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-   -   Boil Off ExExperiment (http://www.homebrewtalk.com/f36/boil-off-exexperiment-367832/)

mgortel 11-15-2012 12:00 AM

Boil Off ExExperiment
 
I will be brewing on Satuday....and I had lost all of my data in Beersmith due to a computer crash...so I ran an experiment tonite to determine my boil off rate.

10 Gallon SS Pot, diameter 15.5 inches

Start volume = 6.5 gallons
End volume = 5.0 gallons
Time = 60 minutes.....

Time does not include heat up....

So....1.5 gallons per hour....in this case 20.1%......seems aweful high but that is what I got.

Now, I did have a pretty rigorous boil....maybe it was excessive....but I did mark my gas nozzle location on my propane heater so I can repeat it on my brew day.....so I guess I will go with it.

I am WONDERING what others have for a boil off rate on their equipment.

Hex23 11-15-2012 12:09 AM

Typically 15, but I've seen 20 before. If you have a refractometer, you can monitor SG while you're boiling and adjust the speed or duration of the boil to hit your numbers

JonW 11-15-2012 03:48 AM

I use Blichmann 20G kettles and get 2 gallons of boil off in an hour. I normally do 10 gallon batches. For most recipes, I start at 13 gallons pre-boil and end at 11 gallons in a 60 minute boil. I end up with about 10.5 into the fermenter after cooling.

TopherM 11-15-2012 02:39 PM

My pot is 13.5" in diameter, and I boil off about 1.2 gallons/hour, so I think your numbers are definitely in line.

Just don't think of it in that percentage number, and don't enter it as a percentage into BeerSmith. The boiloff/hour is a constant variable for your particular pot no matter how much volume is in the pot, i.e., if you had 9 gallons in there, it would still be 1.5 gallons/hour, so the percentage is irrelevant.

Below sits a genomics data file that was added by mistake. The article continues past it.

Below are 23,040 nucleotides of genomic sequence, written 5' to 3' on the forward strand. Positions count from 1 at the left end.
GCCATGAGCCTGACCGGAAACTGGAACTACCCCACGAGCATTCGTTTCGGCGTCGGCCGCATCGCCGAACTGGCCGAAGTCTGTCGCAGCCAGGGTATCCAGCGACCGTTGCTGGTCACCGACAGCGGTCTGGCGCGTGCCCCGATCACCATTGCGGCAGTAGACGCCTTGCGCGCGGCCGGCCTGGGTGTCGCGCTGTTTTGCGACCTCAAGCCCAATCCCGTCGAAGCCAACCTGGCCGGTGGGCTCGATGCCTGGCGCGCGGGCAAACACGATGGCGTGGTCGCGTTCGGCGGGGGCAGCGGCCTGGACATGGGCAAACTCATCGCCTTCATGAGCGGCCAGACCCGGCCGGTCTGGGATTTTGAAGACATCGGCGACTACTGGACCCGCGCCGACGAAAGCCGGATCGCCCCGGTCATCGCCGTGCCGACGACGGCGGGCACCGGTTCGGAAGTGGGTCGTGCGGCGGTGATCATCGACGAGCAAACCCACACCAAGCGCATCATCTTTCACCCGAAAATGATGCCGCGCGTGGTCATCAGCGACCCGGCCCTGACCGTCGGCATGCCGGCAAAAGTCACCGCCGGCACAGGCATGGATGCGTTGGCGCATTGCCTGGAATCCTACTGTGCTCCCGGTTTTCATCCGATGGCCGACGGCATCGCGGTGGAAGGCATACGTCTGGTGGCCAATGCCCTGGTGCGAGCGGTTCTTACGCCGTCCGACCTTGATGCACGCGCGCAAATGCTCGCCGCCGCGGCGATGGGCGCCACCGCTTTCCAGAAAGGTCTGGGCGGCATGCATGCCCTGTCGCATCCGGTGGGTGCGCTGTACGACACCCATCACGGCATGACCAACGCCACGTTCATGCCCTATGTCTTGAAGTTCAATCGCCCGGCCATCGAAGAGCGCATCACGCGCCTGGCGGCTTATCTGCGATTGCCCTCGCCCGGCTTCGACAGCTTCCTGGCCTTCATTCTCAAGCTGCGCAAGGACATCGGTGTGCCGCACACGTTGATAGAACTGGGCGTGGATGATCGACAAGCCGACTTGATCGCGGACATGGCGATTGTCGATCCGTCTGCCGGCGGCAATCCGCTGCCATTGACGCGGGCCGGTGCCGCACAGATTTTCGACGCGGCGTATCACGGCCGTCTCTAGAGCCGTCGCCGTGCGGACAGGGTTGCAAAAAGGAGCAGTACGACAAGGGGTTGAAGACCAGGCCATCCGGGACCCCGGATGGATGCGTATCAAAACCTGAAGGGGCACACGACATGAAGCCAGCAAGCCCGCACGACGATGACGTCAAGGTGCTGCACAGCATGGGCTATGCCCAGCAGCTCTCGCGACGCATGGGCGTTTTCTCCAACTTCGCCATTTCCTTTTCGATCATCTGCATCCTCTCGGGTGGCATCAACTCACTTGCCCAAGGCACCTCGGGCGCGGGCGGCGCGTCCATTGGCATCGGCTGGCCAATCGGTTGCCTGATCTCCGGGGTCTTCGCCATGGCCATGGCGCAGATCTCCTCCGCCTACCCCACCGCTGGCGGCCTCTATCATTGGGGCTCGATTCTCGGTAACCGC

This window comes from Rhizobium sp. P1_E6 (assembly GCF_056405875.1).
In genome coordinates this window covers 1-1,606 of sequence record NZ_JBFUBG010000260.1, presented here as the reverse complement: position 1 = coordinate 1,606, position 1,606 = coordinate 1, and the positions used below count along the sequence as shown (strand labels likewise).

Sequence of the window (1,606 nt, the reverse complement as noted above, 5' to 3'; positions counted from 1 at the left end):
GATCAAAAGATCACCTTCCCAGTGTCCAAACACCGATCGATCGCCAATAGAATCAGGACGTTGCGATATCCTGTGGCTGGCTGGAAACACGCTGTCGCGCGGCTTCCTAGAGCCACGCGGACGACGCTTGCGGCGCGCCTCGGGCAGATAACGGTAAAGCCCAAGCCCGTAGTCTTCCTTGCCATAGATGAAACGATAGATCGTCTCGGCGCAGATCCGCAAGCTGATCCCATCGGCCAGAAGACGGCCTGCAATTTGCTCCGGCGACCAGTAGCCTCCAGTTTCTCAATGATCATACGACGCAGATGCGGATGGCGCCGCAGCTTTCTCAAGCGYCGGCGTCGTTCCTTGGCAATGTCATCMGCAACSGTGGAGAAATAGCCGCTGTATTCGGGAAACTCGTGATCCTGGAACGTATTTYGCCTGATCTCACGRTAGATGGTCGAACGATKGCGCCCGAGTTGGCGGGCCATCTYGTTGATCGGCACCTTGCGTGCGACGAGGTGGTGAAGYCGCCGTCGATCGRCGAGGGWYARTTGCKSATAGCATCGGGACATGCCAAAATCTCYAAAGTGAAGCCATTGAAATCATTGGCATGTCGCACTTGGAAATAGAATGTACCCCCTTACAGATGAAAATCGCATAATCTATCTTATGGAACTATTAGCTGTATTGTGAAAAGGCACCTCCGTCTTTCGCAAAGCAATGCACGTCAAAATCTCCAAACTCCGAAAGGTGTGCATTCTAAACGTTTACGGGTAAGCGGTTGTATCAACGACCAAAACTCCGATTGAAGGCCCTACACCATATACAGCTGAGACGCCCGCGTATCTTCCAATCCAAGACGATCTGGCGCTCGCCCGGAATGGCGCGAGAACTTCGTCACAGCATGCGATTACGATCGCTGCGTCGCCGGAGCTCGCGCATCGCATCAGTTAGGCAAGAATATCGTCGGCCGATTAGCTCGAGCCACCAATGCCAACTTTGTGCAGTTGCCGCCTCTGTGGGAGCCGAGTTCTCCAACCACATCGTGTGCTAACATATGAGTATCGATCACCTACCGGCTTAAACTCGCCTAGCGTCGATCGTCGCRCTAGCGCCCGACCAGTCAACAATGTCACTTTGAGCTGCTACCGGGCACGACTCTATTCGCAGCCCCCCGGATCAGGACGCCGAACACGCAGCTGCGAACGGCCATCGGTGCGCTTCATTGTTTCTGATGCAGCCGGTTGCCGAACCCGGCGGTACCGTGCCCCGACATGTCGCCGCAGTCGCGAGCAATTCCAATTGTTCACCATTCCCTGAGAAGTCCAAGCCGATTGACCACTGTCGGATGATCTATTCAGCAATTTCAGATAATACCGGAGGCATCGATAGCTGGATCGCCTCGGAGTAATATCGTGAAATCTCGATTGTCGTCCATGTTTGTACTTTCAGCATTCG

You are good rolling with that 1.5 gallons/hour number for your pot.

justhops 11-15-2012 02:57 PM

Sounds like your in the ballpark. In my 8 gallon pot I start with 6.5 gallons and end up with 5 gallons after a 60 minute boil.

mgortel 11-15-2012 04:01 PM

Quote:

Just don't think of it in that percentage number, and don't enter it as a percentage into BeerSmith. The boiloff/hour is a constant variable for your particular pot no matter how much volume is in the pot, i.e., if you had 9 gallons in there, it would still be 1.5 gallons/hour, so the percentage is irrelevant.
Excellent point....thank you!

Rev2010 11-15-2012 04:28 PM

I use a Blichmann 10 gallon kettle and I get 1.25 gallons of boil off on average in an hour, and that's with a nice rolling boil. That's what I always count at and use as my basis. If I do a really aggressive rolling boil then 1.5 gallons in one hour but I don't usually boil that aggressively as it just wastes more propane and boils off more, only done that one time.


Rev.

Toccata 11-15-2012 05:58 PM

20% is certainly in the ballpark with a vigorous boil in a keggle, in my experience.

jeremy0209 11-15-2012 06:00 PM

I have a 10 gallon kettle and I lose about 2 gallons per hour.

TopherM 11-15-2012 06:23 PM

Just FYI for all you guys posting your kettle volume, boil off is a factor of the liquid surface area, so the overall volume of the kettle is irrelivant. It's the diameter of the kettle that matters. A 3 gallon kettle with a 16" diameter will boil off more than a 15 gallon kettle with a 14" diameter. Larger volume kettles tend to be bigger in diameter than smaller volume kettles, but that isn't always the case. The guy I brew with has a short and fat 8 gallon kettle that is quite a bit larger in diameter than my tall and thin 11 gallon kettle, thus he has a higher boil off rate.

Also, as far as how vigorous the boil is, that is a variable you should keep constant if you want to hit your numbers. I boil as vigorously as possible right below the boilover point, which keeps that variable constant and therefore keeps that boil off rate constant. Controlling as many variables as possible = consistent beer!

Just some tips...seeing a few false assumptions in this thread :mug:


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